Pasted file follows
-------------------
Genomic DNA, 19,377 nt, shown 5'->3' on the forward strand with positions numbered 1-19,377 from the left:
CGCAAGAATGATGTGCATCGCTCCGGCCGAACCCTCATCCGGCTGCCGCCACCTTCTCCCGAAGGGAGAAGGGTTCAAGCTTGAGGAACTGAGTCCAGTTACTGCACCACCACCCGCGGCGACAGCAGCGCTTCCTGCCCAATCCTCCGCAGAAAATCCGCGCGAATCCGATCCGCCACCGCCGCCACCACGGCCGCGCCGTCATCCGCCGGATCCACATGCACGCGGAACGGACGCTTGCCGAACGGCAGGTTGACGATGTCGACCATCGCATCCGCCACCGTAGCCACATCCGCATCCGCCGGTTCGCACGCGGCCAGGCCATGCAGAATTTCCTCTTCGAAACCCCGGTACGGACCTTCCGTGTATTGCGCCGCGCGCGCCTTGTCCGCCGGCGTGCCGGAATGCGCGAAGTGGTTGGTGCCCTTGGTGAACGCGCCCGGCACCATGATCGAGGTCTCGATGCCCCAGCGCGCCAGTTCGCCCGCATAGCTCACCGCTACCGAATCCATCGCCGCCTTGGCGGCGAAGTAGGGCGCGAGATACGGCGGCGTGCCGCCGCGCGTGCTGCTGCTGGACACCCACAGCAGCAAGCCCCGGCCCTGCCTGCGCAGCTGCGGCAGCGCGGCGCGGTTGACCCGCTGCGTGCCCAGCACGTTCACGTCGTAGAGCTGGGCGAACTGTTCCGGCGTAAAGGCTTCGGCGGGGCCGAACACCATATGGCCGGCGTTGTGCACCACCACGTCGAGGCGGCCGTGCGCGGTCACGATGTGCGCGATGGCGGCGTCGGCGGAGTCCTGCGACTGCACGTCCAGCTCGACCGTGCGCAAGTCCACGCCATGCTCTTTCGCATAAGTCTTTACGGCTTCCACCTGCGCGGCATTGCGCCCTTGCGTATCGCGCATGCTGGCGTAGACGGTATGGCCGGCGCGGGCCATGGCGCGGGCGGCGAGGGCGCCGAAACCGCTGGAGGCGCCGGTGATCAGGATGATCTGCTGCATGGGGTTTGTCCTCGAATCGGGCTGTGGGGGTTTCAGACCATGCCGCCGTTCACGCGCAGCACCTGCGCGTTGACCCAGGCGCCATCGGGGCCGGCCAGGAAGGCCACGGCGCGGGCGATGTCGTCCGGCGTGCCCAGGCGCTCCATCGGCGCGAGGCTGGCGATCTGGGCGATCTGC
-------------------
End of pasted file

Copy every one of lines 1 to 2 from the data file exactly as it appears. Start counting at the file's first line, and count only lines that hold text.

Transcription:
Genomic DNA, 19,377 nt, shown 5'->3' on the forward strand with positions numbered 1-19,377 from the left:
CGCAAGAATGATGTGCATCGCTCCGGCCGAACCCTCATCCGGCTGCCGCCACCTTCTCCCGAAGGGAGAAGGGTTCAAGCTTGAGGAACTGAGTCCAGTTACTGCACCACCACCCGCGGCGACAGCAGCGCTTCCTGCCCAATCCTCCGCAGAAAATCCGCGCGAATCCGATCCGCCACCGCCGCCACCACGGCCGCGCCGTCATCCGCCGGATCCACATGCACGCGGAACGGACGCTTGCCGAACGGCAGGTTGACGATGTCGACCATCGCATCCGCCACCGTAGCCACATCCGCATCCGCCGGTTCGCACGCGGCCAGGCCATGCAGAATTTCCTCTTCGAAACCCCGGTACGGACCTTCCGTGTATTGCGCCGCGCGCGCCTTGTCCGCCGGCGTGCCGGAATGCGCGAAGTGGTTGGTGCCCTTGGTGAACGCGCCCGGCACCATGATCGAGGTCTCGATGCCCCAGCGCGCCAGTTCGCCCGCATAGCTCACCGCTACCGAATCCATCGCCGCCTTGGCGGCGAAGTAGGGCGCGAGATACGGCGGCGTGCCGCCGCGCGTGCTGCTGCTGGACACCCACAGCAGCAAGCCCCGGCCCTGCCTGCGCAGCTGCGGCAGCGCGGCGCGGTTGACCCGCTGCGTGCCCAGCACGTTCACGTCGTAGAGCTGGGCGAACTGTTCCGGCGTAAAGGCTTCGGCGGGGCCGAACACCATATGGCCGGCGTTGTGCACCACCACGTCGAGGCGGCCGTGCGCGGTCACGATGTGCGCGATGGCGGCGTCGGCGGAGTCCTGCGACTGCACGTCCAGCTCGACCGTGCGCAAGTCCACGCCATGCTCTTTCGCATAAGTCTTTACGGCTTCCACCTGCGCGGCATTGCGCCCTTGCGTATCGCGCATGCTGGCGTAGACGGTATGGCCGGCGCGGGCCATGGCGCGGGCGGCGAGGGCGCCGAAACCGCTGGAGGCGCCGGTGATCAGGATGATCTGCTGCATGGGGTTTGTCCTCGAATCGGGCTGTGGGGGTTTCAGACCATGCCGCCGTTCACGCGCAGCACCTGCGCGTTGACCCAGGCGCCATCGGGGCCGGCCAGGAAGGCCACGGCGCGGGCGATGTCGTCCGGCGTGCCCAGGCGCTCCATCGGCGCGAGGCTGGCGATCTGGGCGATCTGC